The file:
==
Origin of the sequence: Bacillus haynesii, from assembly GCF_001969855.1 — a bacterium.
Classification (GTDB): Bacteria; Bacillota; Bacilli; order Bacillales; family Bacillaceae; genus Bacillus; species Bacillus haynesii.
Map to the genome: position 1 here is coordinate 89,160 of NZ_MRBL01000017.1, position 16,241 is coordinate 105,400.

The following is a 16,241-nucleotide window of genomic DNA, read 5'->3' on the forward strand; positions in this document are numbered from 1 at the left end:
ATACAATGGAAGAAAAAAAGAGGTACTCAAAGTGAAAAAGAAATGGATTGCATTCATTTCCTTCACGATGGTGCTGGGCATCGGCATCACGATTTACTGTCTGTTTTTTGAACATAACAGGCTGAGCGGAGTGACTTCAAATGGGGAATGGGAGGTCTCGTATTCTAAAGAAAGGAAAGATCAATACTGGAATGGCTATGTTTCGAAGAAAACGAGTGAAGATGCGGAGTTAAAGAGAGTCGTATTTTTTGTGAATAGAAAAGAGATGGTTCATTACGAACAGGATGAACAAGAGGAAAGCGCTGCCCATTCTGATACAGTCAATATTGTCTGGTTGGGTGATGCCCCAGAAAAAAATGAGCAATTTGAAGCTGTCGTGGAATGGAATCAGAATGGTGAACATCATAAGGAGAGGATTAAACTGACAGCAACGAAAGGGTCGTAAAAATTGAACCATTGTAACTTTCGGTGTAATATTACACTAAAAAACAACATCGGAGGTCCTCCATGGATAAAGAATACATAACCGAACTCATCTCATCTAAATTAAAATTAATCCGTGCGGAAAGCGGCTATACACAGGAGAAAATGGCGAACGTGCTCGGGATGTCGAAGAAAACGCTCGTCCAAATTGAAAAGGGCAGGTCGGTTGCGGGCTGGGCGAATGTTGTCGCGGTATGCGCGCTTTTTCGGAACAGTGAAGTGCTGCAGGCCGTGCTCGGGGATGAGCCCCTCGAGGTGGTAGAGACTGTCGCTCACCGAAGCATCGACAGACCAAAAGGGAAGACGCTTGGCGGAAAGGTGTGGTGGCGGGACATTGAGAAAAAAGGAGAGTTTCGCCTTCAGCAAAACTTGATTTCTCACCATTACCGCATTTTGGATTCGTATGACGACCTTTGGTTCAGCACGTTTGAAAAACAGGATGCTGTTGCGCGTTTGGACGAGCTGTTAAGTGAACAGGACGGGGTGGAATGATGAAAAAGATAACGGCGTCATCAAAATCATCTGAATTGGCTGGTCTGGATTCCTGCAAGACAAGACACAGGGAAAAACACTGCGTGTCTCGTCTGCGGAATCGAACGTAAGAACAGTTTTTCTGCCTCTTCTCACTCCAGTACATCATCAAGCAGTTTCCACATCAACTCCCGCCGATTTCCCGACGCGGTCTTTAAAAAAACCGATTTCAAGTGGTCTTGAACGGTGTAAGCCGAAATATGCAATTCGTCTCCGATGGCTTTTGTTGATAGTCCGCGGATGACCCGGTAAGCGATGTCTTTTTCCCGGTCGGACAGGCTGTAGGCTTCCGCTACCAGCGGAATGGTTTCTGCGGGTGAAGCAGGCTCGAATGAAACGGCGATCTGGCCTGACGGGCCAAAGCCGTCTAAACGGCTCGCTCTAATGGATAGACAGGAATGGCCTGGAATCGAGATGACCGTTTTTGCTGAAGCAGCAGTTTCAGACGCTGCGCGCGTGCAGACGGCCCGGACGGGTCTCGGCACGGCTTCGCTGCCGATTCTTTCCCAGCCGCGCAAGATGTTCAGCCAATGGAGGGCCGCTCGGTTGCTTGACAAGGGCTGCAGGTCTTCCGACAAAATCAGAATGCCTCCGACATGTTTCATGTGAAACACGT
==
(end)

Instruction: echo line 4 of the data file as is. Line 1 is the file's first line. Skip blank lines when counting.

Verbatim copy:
The following is a 16,241-nucleotide window of genomic DNA, read 5'->3' on the forward strand; positions in this document are numbered from 1 at the left end: